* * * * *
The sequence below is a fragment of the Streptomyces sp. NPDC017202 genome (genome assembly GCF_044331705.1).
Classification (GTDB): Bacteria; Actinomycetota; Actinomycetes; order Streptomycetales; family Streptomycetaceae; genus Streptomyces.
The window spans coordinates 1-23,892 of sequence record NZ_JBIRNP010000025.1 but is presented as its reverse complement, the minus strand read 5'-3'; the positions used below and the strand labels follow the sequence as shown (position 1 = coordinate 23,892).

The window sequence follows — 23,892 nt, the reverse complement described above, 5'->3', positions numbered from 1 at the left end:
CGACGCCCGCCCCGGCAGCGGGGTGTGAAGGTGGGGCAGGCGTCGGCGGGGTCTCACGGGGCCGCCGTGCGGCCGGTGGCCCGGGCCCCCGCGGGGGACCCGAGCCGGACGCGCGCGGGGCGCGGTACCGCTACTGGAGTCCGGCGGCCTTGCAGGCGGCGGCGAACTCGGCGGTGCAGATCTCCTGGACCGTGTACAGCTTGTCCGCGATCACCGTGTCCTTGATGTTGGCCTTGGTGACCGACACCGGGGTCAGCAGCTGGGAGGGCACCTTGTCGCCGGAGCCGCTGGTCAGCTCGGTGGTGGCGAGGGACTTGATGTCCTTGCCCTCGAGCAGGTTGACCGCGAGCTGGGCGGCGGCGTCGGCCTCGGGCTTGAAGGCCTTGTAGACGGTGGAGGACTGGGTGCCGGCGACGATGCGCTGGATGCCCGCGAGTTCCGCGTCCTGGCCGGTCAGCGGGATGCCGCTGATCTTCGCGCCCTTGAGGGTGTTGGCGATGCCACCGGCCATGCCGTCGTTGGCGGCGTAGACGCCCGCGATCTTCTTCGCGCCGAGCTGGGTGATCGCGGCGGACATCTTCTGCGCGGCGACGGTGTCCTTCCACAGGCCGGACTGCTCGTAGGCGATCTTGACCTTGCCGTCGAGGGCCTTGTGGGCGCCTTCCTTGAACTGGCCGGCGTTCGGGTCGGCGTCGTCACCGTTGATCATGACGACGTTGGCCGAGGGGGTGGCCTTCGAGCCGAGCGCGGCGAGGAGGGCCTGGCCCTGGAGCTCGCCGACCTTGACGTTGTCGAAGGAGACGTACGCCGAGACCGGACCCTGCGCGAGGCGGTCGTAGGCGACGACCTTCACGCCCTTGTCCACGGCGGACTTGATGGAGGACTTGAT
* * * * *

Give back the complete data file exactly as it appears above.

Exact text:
The sequence below is a fragment of the Streptomyces sp. NPDC017202 genome (genome assembly GCF_044331705.1).
Classification (GTDB): Bacteria; Actinomycetota; Actinomycetes; order Streptomycetales; family Streptomycetaceae; genus Streptomyces.
The window spans coordinates 1-23,892 of sequence record NZ_JBIRNP010000025.1 but is presented as its reverse complement, the minus strand read 5'-3'; the positions used below and the strand labels follow the sequence as shown (position 1 = coordinate 23,892).

The window sequence follows — 23,892 nt, the reverse complement described above, 5'->3', positions numbered from 1 at the left end:
CGACGCCCGCCCCGGCAGCGGGGTGTGAAGGTGGGGCAGGCGTCGGCGGGGTCTCACGGGGCCGCCGTGCGGCCGGTGGCCCGGGCCCCCGCGGGGGACCCGAGCCGGACGCGCGCGGGGCGCGGTACCGCTACTGGAGTCCGGCGGCCTTGCAGGCGGCGGCGAACTCGGCGGTGCAGATCTCCTGGACCGTGTACAGCTTGTCCGCGATCACCGTGTCCTTGATGTTGGCCTTGGTGACCGACACCGGGGTCAGCAGCTGGGAGGGCACCTTGTCGCCGGAGCCGCTGGTCAGCTCGGTGGTGGCGAGGGACTTGATGTCCTTGCCCTCGAGCAGGTTGACCGCGAGCTGGGCGGCGGCGTCGGCCTCGGGCTTGAAGGCCTTGTAGACGGTGGAGGACTGGGTGCCGGCGACGATGCGCTGGATGCCCGCGAGTTCCGCGTCCTGGCCGGTCAGCGGGATGCCGCTGATCTTCGCGCCCTTGAGGGTGTTGGCGATGCCACCGGCCATGCCGTCGTTGGCGGCGTAGACGCCCGCGATCTTCTTCGCGCCGAGCTGGGTGATCGCGGCGGACATCTTCTGCGCGGCGACGGTGTCCTTCCACAGGCCGGACTGCTCGTAGGCGATCTTGACCTTGCCGTCGAGGGCCTTGTGGGCGCCTTCCTTGAACTGGCCGGCGTTCGGGTCGGCGTCGTCACCGTTGATCATGACGACGTTGGCCGAGGGGGTGGCCTTCGAGCCGAGCGCGGCGAGGAGGGCCTGGCCCTGGAGCTCGCCGACCTTGACGTTGTCGAAGGAGACGTACGCCGAGACCGGACCCTGCGCGAGGCGGTCGTAGGCGACGACCTTCACGCCCTTGTCCACGGCGGACTTGATGGAGGACTTGAT